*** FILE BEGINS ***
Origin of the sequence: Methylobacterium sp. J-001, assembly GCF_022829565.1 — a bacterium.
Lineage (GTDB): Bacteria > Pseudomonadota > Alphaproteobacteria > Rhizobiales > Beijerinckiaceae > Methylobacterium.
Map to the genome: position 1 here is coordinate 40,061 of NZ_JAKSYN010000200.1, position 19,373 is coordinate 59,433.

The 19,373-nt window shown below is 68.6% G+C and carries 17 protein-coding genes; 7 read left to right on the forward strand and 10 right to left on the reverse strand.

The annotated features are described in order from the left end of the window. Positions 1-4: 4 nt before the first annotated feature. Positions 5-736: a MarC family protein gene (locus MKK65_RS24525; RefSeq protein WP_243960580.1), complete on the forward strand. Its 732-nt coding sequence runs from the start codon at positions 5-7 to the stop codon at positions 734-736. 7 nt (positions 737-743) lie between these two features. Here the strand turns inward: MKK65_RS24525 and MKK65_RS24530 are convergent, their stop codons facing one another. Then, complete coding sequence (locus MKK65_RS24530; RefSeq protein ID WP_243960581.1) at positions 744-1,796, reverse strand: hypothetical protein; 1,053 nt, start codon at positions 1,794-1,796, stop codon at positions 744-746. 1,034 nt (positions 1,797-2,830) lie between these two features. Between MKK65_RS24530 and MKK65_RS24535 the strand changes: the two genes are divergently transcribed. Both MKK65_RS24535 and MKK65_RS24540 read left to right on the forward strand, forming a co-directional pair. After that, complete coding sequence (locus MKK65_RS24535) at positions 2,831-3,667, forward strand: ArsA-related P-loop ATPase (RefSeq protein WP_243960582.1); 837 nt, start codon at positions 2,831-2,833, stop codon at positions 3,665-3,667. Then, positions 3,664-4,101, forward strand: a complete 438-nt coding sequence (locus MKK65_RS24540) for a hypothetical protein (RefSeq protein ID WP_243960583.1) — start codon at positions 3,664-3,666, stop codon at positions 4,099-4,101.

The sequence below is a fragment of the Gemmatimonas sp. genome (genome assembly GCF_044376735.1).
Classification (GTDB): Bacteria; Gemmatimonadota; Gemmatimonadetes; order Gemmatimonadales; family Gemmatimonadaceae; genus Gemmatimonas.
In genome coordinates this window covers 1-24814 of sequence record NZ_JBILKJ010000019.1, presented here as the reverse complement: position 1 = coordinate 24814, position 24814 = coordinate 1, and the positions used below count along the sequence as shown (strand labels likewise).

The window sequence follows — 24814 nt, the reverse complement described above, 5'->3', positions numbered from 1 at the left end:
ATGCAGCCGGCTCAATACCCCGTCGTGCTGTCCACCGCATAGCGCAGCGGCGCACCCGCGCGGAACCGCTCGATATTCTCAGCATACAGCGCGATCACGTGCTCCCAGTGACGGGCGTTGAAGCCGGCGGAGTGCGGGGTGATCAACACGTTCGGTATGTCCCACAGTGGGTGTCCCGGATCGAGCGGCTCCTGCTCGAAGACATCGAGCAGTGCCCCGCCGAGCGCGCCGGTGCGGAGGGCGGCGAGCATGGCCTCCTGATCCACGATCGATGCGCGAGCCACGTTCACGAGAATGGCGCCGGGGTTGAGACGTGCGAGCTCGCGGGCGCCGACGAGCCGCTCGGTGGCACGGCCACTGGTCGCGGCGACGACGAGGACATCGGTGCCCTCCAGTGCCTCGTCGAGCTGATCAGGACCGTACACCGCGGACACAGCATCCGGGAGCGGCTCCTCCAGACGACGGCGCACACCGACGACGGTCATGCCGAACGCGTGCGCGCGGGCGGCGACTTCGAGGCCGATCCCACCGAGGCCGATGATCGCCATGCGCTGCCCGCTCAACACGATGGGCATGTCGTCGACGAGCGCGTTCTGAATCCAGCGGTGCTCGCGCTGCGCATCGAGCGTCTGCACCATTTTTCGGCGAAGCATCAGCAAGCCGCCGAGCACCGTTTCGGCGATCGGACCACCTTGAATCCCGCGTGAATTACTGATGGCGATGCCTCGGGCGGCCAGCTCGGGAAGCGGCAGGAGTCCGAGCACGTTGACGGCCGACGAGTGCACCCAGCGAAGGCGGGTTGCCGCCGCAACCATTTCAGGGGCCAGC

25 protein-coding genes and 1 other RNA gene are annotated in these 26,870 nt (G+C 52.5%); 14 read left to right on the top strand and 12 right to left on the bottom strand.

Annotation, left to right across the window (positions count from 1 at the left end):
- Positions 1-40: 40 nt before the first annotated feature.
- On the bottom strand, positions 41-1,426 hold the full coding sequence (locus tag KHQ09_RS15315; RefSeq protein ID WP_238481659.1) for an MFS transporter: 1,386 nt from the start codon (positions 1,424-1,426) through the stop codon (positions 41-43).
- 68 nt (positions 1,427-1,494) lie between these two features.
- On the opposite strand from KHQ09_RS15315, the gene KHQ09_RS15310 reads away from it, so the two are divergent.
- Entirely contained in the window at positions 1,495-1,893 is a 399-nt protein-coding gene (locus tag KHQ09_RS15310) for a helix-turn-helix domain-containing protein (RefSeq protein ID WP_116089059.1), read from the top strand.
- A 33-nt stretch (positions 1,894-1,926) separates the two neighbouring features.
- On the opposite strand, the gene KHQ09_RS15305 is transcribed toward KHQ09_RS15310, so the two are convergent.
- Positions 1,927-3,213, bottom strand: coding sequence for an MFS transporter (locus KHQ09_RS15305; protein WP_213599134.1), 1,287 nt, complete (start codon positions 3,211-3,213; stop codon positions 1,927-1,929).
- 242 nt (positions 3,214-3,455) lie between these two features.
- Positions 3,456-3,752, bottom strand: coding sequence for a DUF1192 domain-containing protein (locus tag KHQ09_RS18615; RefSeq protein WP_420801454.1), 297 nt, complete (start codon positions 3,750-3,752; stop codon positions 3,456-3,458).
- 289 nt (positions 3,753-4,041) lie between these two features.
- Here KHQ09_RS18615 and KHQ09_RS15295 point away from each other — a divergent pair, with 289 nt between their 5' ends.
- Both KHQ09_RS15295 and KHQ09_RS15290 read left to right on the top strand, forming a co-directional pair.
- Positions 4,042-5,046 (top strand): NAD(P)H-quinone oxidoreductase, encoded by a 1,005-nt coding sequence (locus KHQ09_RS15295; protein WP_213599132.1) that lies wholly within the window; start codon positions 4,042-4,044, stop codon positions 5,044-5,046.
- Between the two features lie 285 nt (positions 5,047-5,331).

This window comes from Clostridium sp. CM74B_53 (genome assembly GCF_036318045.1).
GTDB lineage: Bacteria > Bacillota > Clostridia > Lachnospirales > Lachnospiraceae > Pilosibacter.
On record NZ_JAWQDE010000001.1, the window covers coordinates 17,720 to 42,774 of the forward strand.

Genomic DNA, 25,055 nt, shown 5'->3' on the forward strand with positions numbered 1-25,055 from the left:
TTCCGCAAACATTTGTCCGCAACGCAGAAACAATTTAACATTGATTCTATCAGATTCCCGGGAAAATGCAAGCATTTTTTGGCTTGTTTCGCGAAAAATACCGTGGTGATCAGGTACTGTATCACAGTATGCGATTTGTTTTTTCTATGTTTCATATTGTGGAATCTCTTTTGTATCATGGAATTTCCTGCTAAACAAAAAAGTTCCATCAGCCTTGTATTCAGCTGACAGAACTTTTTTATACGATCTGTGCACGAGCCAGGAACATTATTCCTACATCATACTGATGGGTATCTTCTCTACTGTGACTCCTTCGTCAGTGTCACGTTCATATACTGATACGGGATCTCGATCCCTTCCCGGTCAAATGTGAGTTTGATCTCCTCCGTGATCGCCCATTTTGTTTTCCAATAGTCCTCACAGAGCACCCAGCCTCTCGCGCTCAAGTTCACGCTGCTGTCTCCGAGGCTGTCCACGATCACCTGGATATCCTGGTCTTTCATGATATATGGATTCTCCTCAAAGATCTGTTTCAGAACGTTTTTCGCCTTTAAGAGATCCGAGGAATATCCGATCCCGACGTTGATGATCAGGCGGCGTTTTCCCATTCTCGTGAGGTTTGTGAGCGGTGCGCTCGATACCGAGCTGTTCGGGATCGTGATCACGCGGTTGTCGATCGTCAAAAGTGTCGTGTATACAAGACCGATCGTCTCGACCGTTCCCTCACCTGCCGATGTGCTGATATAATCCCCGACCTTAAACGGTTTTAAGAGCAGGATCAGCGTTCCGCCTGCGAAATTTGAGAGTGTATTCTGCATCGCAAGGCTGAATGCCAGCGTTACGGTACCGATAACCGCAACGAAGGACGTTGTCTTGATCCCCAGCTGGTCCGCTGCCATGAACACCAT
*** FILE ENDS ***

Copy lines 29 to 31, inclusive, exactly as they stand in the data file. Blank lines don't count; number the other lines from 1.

GTDB lineage: Bacteria > Bacillota > Clostridia > Lachnospirales > Lachnospiraceae > Pilosibacter.
On record NZ_JAWQDE010000001.1, the window covers coordinates 17,720 to 42,774 of the forward strand.

Genomic DNA, 25,055 nt, shown 5'->3' on the forward strand with positions numbered 1-25,055 from the left: